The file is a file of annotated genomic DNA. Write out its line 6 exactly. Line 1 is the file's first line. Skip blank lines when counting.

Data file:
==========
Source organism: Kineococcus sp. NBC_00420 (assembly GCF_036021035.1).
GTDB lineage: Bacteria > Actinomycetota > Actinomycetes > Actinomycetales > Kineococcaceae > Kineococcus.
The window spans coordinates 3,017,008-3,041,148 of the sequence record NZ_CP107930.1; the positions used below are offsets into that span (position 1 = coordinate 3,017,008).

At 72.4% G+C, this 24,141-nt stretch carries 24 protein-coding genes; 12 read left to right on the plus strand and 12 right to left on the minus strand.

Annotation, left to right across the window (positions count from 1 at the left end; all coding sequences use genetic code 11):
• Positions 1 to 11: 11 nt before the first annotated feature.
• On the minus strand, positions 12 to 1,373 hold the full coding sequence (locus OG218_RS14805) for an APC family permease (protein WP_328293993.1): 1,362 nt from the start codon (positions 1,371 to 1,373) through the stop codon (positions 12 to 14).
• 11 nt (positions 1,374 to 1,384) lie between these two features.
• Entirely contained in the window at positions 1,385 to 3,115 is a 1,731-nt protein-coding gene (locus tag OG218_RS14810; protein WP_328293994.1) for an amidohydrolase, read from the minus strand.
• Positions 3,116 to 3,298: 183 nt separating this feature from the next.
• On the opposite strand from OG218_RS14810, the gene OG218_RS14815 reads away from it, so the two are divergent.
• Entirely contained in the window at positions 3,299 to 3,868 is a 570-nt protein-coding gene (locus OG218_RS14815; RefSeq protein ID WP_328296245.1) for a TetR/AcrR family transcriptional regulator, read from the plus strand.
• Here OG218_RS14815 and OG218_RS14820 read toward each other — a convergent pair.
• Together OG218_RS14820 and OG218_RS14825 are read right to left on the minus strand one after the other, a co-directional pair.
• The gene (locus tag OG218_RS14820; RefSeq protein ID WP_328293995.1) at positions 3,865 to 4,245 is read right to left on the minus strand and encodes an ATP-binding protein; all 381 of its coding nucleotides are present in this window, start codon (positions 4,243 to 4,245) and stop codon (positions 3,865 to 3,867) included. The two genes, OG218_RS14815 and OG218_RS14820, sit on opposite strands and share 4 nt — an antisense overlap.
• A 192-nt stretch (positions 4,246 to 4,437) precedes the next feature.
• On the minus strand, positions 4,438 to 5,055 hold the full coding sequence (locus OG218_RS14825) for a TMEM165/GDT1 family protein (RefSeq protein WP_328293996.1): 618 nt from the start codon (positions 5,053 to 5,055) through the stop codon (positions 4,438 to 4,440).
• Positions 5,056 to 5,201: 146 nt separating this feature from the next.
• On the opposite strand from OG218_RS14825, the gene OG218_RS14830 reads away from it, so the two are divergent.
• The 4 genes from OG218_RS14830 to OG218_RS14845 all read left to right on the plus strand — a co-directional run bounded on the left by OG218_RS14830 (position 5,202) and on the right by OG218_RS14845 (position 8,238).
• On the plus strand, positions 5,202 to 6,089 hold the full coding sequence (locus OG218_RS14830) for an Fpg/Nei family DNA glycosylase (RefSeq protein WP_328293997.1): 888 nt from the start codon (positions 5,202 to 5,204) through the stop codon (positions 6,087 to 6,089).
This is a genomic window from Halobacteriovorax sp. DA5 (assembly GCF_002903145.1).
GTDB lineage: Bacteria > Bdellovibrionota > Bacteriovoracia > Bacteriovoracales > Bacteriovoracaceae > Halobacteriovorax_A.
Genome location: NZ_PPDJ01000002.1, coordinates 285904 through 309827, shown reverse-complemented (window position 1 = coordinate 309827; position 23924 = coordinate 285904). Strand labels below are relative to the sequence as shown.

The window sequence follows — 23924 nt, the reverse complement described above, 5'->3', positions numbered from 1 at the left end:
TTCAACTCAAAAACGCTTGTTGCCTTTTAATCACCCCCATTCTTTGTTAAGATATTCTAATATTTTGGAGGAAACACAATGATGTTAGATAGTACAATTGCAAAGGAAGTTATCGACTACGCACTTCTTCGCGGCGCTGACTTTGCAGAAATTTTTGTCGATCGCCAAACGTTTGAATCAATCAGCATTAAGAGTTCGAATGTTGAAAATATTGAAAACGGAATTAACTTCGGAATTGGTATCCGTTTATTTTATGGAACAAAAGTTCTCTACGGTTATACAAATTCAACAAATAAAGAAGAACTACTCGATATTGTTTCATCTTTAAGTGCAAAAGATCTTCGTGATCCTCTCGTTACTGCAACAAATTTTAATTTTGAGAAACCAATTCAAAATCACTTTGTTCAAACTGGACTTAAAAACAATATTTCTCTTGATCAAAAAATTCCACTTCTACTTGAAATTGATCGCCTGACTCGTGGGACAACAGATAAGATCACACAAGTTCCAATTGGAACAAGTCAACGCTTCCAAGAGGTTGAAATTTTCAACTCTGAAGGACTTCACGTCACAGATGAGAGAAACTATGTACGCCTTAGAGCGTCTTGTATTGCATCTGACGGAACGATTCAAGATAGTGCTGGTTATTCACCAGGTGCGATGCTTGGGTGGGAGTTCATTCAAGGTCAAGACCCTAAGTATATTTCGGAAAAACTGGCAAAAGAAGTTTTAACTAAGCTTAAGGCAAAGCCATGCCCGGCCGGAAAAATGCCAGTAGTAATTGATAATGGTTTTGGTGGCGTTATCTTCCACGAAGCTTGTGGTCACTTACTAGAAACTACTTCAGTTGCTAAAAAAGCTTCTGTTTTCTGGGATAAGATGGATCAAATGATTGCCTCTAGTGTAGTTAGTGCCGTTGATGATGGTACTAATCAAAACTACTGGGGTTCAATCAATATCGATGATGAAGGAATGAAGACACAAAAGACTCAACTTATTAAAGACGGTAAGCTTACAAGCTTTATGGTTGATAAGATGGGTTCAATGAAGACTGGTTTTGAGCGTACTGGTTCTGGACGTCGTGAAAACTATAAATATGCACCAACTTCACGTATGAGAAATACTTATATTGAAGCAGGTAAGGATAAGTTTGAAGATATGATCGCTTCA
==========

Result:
• Positions 1 to 11: 11 nt before the first annotated feature.